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OBJECTIVE: To examine the rate and correlates of completion of the quadrivalent human papillomavirus vaccine (HPV4) 3-dose regimen because nonadherence to the regimen may adversely affect vaccine efficacy.
PARTICIPANTS AND METHODS: Female members of Kaiser Permanente Southern California who were 9 to 26 years old, received the first dose of HPV4 between October 2006 and March 2007, and maintained health plan membership 12 months afterward were identified and followed up for regimen completion. We examined the following: (1) demographics/socioeconomic status, (2) primary care physician characteristics, (3) historical health service utilization, (4) women's health-related conditions, and (5) selected immune-related conditions for their association with completion in 2 age groups: 9 to 17 years and 18 to 26 years. Multivariable log-binomial regression was used to directly estimate relative risk (RR).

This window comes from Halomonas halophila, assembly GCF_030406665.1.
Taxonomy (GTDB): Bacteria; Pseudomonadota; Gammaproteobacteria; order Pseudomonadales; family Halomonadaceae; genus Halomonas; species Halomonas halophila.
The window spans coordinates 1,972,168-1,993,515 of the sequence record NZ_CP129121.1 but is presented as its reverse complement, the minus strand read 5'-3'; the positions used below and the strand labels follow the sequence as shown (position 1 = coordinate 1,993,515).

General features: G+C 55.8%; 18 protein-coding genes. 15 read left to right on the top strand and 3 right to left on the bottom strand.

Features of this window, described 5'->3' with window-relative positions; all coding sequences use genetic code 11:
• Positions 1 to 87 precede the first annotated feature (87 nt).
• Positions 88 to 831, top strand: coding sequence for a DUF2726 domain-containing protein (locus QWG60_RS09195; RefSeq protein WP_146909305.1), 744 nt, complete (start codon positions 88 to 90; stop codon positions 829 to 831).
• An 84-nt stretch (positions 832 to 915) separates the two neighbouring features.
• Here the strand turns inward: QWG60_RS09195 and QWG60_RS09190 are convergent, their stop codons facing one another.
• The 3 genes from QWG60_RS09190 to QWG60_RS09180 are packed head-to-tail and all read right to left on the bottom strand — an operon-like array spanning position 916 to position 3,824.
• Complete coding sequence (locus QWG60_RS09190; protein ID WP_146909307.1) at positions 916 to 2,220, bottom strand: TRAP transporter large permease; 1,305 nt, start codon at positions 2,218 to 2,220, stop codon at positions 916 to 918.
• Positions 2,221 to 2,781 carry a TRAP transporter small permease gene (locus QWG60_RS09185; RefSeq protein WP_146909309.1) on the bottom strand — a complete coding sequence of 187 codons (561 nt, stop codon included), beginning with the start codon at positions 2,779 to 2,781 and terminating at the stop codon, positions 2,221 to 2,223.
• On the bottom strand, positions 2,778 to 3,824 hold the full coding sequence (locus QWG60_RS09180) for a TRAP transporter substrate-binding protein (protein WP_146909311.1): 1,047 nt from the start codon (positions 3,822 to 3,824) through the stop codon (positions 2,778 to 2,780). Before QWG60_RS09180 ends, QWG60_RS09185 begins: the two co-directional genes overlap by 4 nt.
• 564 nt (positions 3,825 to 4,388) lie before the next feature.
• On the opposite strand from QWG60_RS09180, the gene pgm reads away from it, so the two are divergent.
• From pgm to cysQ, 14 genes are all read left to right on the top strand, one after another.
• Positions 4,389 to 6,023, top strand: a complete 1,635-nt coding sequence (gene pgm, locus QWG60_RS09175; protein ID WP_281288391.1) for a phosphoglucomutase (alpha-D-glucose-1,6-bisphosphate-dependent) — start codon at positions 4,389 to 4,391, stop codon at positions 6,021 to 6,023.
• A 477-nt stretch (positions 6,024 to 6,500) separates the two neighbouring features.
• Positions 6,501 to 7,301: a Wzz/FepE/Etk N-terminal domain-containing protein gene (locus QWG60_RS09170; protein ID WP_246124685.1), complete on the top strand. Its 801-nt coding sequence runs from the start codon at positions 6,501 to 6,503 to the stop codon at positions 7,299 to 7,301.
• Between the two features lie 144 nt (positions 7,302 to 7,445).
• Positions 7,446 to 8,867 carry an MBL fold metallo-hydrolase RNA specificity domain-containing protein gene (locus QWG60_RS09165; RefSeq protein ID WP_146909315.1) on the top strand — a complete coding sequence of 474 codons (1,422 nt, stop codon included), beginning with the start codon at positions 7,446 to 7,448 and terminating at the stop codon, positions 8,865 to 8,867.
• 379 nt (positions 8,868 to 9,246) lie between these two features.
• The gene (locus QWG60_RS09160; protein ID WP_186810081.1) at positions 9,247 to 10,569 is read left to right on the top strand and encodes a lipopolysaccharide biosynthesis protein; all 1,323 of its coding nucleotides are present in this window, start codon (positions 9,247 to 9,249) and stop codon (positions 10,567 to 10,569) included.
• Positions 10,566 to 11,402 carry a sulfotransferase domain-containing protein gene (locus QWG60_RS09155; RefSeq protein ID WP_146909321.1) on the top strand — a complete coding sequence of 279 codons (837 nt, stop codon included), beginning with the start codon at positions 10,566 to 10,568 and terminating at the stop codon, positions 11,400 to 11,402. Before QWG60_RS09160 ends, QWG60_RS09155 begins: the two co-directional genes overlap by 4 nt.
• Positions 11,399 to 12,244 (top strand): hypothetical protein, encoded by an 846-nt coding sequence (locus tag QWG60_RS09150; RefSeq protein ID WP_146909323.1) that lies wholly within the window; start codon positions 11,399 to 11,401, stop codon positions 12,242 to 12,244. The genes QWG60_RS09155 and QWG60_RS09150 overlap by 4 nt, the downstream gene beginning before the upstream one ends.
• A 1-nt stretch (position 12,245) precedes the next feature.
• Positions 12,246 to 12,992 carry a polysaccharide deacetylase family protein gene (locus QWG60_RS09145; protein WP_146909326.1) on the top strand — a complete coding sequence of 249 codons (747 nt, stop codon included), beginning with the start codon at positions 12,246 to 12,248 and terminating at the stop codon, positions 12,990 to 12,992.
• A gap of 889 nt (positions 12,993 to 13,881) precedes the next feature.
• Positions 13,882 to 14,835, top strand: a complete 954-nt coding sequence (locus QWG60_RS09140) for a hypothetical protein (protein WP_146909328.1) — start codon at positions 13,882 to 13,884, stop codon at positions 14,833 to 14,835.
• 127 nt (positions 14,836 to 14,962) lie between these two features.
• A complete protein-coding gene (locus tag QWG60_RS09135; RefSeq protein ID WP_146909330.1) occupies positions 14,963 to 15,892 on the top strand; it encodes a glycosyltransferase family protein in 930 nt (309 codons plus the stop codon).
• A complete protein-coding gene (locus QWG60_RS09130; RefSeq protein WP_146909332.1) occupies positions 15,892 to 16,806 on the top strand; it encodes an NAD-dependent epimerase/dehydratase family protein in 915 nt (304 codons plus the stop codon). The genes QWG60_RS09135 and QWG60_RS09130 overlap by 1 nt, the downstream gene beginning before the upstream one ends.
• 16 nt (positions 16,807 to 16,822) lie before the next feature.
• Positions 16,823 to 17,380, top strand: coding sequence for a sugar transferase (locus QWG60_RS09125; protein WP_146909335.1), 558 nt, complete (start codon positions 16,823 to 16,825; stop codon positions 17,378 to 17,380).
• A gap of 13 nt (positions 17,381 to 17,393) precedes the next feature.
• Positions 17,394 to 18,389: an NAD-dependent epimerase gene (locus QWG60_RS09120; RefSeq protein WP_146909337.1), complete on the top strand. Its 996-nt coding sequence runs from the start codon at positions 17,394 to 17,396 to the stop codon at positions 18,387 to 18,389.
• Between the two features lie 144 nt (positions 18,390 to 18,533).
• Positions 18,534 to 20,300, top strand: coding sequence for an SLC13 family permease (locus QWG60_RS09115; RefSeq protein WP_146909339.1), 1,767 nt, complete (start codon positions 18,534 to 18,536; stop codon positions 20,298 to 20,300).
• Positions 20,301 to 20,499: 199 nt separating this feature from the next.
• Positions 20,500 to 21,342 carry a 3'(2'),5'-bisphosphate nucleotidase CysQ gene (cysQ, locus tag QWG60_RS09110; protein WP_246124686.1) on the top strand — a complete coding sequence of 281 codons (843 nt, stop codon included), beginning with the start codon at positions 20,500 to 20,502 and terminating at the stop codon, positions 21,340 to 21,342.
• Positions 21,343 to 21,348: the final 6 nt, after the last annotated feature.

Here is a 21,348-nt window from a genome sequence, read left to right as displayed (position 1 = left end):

RESULTS: Of the 34,193 females who initiated HPV4, the completion rate was 41.9% in the 9- to 17-year-old group and 47.1% in the 18- to 26-year-old group. Black race (RR, 0.70; 95% confidence interval [CI], 0.64-0.77) and lower neighborhood education level were associated with lower regimen completion. However, those in the 9- to 17-year-old group who were covered by the state-subsidized program Medi-Cal were more likely to complete the regimen (RR, 1.14; 95% CI, 1.07-1.22). Historical hospitalizations and emergency department visits (RR, 0.92; 95% CI, 0.87-0.96; and RR, 0.96; 95% CI, 0.94-0.98 per visit, respectively) and having a pediatrician were also predictors of noncompletion. A history of sexually transmitted diseases, abnormal Papanicolaou test results, and immune-related conditions (eg, asthma/infections) were not associated with regimen completion.